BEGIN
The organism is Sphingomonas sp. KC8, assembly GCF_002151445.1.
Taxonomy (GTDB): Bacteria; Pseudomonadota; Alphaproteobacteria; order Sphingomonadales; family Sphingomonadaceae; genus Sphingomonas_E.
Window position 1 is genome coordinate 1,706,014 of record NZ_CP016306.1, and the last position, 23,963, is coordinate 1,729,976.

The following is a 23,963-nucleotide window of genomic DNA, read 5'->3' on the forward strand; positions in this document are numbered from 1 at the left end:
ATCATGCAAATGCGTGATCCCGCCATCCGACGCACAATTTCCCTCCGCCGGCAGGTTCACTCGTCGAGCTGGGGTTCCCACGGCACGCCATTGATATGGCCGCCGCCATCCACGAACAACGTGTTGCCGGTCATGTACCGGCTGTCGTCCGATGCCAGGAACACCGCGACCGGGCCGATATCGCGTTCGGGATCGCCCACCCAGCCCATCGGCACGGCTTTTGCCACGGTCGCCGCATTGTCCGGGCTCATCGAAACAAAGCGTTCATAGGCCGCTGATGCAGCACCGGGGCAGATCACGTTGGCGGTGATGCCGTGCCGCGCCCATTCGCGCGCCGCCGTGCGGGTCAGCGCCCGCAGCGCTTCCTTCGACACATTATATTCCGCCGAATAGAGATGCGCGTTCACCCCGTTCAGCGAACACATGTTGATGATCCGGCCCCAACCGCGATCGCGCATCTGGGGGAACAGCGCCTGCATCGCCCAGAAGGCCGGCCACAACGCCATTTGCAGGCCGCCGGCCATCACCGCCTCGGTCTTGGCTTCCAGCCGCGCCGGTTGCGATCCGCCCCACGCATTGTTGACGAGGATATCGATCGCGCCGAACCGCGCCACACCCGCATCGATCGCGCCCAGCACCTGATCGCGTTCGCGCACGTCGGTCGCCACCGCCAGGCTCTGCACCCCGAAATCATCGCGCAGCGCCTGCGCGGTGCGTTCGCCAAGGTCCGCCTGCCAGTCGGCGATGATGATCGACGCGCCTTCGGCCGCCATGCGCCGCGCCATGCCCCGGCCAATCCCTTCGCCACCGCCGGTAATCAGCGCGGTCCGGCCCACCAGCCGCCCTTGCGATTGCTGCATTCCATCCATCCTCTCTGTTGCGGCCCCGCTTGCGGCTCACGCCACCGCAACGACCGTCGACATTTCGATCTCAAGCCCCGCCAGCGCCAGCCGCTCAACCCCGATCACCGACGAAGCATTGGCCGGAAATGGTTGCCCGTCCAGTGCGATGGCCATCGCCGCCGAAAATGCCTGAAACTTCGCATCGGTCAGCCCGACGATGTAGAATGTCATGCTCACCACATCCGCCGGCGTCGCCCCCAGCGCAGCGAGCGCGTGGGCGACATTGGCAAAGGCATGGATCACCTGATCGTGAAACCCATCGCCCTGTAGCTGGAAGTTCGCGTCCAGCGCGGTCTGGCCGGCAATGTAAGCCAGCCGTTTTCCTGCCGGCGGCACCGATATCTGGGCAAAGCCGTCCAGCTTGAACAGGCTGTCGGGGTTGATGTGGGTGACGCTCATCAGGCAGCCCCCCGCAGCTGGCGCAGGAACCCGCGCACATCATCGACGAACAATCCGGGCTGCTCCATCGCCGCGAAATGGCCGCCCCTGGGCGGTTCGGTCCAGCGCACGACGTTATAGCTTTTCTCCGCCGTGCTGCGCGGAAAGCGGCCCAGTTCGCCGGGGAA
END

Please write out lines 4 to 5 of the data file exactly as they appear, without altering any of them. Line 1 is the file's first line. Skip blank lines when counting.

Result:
The following is a 23,963-nucleotide window of genomic DNA, read 5'->3' on the forward strand; positions in this document are numbered from 1 at the left end:
ATCATGCAAATGCGTGATCCCGCCATCCGACGCACAATTTCCCTCCGCCGGCAGGTTCACTCGTCGAGCTGGGGTTCCCACGGCACGCCATTGATATGGCCGCCGCCATCCACGAACAACGTGTTGCCGGTCATGTACCGGCTGTCGTCCGATGCCAGGAACACCGCGACCGGGCCGATATCGCGTTCGGGATCGCCCACCCAGCCCATCGGCACGGCTTTTGCCACGGTCGCCGCATTGTCCGGGCTCATCGAAACAAAGCGTTCATAGGCCGCTGATGCAGCACCGGGGCAGATCACGTTGGCGGTGATGCCGTGCCGCGCCCATTCGCGCGCCGCCGTGCGGGTCAGCGCCCGCAGCGCTTCCTTCGACACATTATATTCCGCCGAATAGAGATGCGCGTTCACCCCGTTCAGCGAACACATGTTGATGATCCGGCCCCAACCGCGATCGCGCATCTGGGGGAACAGCGCCTGCATCGCCCAGAAGGCCGGCCACAACGCCATTTGCAGGCCGCCGGCCATCACCGCCTCGGTCTTGGCTTCCAGCCGCGCCGGTTGCGATCCGCCCCACGCATTGTTGACGAGGATATCGATCGCGCCGAACCGCGCCACACCCGCATCGATCGCGCCCAGCACCTGATCGCGTTCGCGCACGTCGGTCGCCACCGCCAGGCTCTGCACCCCGAAATCATCGCGCAGCGCCTGCGCGGTGCGTTCGCCAAGGTCCGCCTGCCAGTCGGCGATGATGATCGACGCGCCTTCGGCCGCCATGCGCCGCGCCATGCCCCGGCCAATCCCTTCGCCACCGCCGGTAATCAGCGCGGTCCGGCCCACCAGCCGCCCTTGCGATTGCTGCATTCCATCCATCCTCTCTGTTGCGGCCCCGCTTGCGGCTCACGCCACCGCAACGACCGTCGACATTTCGATCTCAAGCCCCGCCAGCGCCAGCCGCTCAACCCCGATCACCGACGAAGCATTGGCCGGAAATGGTTGCCCGTCCAGTGCGATGGCCATCGCCGCCGAAAATGCCTGAAACTTCGCATCGGTCAGCCCGACGATGTAGAATGTCATGCTCACCACATCCGCCGGCGTCGCCCCCAGCGCAGCGAGCGCGTGGGCGACATTGGCAAAGGCATGGATCACCTGATCGTGAAACCCATCGCCCTGTAGCTGGAAGTTCGCGTCCAGCGCGGTCTGGCCGGCAATGTAAGCCAGCCGTTTTCCTGCCGGCGGCACCGATATCTGGGCAAAGCCGTCCAGCTTGAACAGGCTGTCGGGGTTGATGTGGGTGACGCTCATCAGGCAGCCCCCCGCAGCTGGCGCAGGAACCCGCGCACATCATCGACGAACAATCCGGGCTGCTCCATCGCCGCGAAATGGCCGCCCCTGGGCGGTTCGGTCCAGCGCACGACGTTATAGCTTTTCTCCGCCGTGCTGCGCGGAAAGCGGCCCAGTTCGCCGGGGAA